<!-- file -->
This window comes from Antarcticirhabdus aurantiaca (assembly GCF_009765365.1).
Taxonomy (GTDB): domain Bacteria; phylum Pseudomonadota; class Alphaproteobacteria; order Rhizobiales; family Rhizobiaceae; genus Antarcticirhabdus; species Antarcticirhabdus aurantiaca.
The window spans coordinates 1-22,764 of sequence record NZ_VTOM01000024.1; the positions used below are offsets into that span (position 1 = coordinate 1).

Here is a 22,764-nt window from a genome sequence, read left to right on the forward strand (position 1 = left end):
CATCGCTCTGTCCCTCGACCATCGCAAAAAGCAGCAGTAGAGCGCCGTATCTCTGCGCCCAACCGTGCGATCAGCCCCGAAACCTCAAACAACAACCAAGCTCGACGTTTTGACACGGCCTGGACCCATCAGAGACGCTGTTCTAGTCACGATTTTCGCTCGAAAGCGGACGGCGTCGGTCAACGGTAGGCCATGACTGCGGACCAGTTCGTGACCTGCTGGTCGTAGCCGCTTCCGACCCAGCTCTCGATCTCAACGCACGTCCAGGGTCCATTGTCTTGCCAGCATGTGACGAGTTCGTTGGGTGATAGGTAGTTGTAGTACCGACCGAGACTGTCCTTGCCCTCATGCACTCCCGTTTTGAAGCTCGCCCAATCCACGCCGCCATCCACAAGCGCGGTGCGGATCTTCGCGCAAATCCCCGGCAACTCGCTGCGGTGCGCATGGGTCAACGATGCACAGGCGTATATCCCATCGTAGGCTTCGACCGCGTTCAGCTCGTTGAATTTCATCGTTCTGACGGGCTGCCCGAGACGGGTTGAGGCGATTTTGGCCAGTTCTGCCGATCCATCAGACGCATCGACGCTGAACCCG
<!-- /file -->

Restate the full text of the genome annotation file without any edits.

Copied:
This window comes from Antarcticirhabdus aurantiaca (assembly GCF_009765365.1).
Taxonomy (GTDB): domain Bacteria; phylum Pseudomonadota; class Alphaproteobacteria; order Rhizobiales; family Rhizobiaceae; genus Antarcticirhabdus; species Antarcticirhabdus aurantiaca.
The window spans coordinates 1-22,764 of sequence record NZ_VTOM01000024.1; the positions used below are offsets into that span (position 1 = coordinate 1).

Here is a 22,764-nt window from a genome sequence, read left to right on the forward strand (position 1 = left end):
CATCGCTCTGTCCCTCGACCATCGCAAAAAGCAGCAGTAGAGCGCCGTATCTCTGCGCCCAACCGTGCGATCAGCCCCGAAACCTCAAACAACAACCAAGCTCGACGTTTTGACACGGCCTGGACCCATCAGAGACGCTGTTCTAGTCACGATTTTCGCTCGAAAGCGGACGGCGTCGGTCAACGGTAGGCCATGACTGCGGACCAGTTCGTGACCTGCTGGTCGTAGCCGCTTCCGACCCAGCTCTCGATCTCAACGCACGTCCAGGGTCCATTGTCTTGCCAGCATGTGACGAGTTCGTTGGGTGATAGGTAGTTGTAGTACCGACCGAGACTGTCCTTGCCCTCATGCACTCCCGTTTTGAAGCTCGCCCAATCCACGCCGCCATCCACAAGCGCGGTGCGGATCTTCGCGCAAATCCCCGGCAACTCGCTGCGGTGCGCATGGGTCAACGATGCACAGGCGTATATCCCATCGTAGGCTTCGACCGCGTTCAGCTCGTTGAATTTCATCGTTCTGACGGGCTGCCCGAGACGGGTTGAGGCGATTTTGGCCAGTTCTGCCGATCCATCAGACGCATCGACGCTGAACCCG